FOOTNOTES:

[1] December, 1852.

[2] Canyon Creek, a north branch of Trinity R., in Trinity Co., Cal.



CHAPTER I

FROM THE WABASH RIVER[3] TO ST. LOUIS

We (that is George Westall Bethel Elliot, my husband[4] & myself) started for California on the 14th day of April, with five yoke of cattle one pony & sidesaddle, & accompanied by several of our friends & neighbors as far as the first town, where we parted & said our last good by, & turning westward which was to be our course for most of the way of our long journey.

The first night we put up at widdow womans, we did not camp out, all though we had intended to commence camping from the start, but it goes so much "agin the grane" at first, & then there is so many fine people passing & repassing along the road, while you are eating your meal on a log, or stump, or the end board of your waggon, with your tin plates tin cups &c. For my part I felt kinder streaked[5] at first, especially while we traveled in the states. As I said we did not camp out the first night & having plenty of victuals with us went in made some tea, fried some eggs, eat our suppers, & were accomodated with a fine bed, which is a great luxury after a hard days travel; but my thoughts and reflections were such that I could not readily fall asleep. Who is there that does not recollect their first night when started on a long journey, the wellknown voices of our friends still ring in our ears, the parting kiss feels still warm uppon our lips, & that last seperating word Farewell! sinks deeply into the heart. It may be the last we may ever hear from some or all of them, & to those who start for California there can be no more solemn scene of parting only at death; for how many are now sleeping in death on the lonely plains whose Farewell was indeed their last.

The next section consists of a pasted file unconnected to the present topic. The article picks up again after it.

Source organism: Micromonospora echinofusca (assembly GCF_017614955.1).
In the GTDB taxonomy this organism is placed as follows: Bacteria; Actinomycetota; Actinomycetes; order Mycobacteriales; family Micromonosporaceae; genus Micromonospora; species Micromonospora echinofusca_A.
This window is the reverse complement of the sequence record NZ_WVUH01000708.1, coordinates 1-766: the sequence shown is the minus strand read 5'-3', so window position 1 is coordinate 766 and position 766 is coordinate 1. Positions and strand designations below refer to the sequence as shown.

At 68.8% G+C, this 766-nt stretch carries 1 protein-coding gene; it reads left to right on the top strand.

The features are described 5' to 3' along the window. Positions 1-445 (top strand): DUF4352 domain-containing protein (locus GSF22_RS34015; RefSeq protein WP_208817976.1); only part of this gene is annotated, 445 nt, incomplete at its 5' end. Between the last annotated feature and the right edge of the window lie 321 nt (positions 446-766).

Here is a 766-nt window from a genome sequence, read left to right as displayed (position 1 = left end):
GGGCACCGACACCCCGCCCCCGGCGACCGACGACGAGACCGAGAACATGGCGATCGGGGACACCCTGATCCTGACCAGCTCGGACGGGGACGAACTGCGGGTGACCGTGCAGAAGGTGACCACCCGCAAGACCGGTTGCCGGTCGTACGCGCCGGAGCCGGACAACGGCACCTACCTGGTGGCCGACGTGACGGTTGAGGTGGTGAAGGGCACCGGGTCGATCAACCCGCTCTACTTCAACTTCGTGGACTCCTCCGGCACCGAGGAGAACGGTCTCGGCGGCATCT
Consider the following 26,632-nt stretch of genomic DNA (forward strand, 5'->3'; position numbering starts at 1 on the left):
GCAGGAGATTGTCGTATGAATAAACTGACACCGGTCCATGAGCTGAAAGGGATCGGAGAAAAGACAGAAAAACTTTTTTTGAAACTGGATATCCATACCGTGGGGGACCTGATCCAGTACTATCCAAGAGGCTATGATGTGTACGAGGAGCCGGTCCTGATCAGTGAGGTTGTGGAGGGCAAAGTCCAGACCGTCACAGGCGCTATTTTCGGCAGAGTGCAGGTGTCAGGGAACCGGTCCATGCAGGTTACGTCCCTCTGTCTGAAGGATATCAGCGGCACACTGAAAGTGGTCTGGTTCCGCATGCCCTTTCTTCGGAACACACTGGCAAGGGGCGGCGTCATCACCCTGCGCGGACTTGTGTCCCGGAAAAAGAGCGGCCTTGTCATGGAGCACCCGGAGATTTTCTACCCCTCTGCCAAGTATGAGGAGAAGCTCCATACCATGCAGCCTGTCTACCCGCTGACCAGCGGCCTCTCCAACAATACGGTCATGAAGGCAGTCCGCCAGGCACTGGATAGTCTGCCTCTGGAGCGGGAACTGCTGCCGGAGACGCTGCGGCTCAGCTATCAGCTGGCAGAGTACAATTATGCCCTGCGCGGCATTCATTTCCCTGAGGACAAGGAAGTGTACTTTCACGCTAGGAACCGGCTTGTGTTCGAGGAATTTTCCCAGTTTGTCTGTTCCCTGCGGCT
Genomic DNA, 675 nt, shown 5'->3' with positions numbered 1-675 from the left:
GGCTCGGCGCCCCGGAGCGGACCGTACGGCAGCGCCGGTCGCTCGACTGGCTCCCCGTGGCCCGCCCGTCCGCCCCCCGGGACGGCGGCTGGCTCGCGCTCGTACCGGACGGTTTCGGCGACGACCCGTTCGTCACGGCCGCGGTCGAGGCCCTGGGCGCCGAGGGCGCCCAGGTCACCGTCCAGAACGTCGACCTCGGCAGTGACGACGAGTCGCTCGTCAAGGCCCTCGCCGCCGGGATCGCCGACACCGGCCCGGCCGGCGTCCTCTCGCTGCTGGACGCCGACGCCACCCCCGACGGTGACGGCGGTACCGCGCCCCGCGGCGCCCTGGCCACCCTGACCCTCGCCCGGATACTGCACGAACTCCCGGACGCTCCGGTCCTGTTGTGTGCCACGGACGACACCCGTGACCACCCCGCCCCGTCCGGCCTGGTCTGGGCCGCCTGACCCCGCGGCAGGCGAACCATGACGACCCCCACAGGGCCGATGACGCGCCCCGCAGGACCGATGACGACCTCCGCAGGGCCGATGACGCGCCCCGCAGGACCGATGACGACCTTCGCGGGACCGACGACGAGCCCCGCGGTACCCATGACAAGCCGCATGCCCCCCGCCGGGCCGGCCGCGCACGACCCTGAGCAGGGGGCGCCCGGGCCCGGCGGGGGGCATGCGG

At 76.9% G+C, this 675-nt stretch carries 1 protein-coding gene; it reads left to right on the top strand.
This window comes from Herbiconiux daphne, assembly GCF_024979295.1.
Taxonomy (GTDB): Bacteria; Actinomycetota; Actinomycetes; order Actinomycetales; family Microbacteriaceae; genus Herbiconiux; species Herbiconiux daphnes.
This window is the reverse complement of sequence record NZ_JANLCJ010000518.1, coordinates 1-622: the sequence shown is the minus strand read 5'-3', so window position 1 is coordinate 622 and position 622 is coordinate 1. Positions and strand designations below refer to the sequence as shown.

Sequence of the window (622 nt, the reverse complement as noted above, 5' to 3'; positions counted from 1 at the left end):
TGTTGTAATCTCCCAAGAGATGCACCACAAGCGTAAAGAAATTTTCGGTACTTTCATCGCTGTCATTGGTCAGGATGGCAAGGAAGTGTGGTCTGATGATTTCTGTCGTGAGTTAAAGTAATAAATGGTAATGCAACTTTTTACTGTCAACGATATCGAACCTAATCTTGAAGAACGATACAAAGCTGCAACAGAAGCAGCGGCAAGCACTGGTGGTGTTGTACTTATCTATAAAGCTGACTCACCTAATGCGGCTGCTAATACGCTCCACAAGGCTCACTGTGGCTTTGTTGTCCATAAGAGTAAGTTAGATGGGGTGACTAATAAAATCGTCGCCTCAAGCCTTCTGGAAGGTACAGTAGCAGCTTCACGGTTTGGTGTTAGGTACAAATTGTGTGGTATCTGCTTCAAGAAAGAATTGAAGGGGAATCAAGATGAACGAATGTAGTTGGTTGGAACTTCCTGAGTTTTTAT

[April 15—2d day] But to return, we started in the morning of our seckond day, a fine clear sky, but the roads rather muddy. Loyd[6] killed ten plovers with 2 shots of his double barrel shotgun, which we dressed, & had a fine supper, which we cooked by a log in the wood where we camped for the night, about half a mile west of Ewington.[7] We obtained lodging nearby, slept soundly started in the morning [April 16—3d day] after preparing our hasty meal; it soon commenced raining I kept in the waggon, we killed 2 ducks & some plovers, bought some butter, & at night having come about 21 miles we encamped had a fine supper, the proprietor of the place came down & spent the evening with us around our large fire, we went up to the house with him stayed 'till morning, yoked up our team started on our journey [April 17—4th day], killed 2 squirrels & some quails, 3 horse teams passed us to-day for California, we put up to-night 3 miles east of Greenville.[8]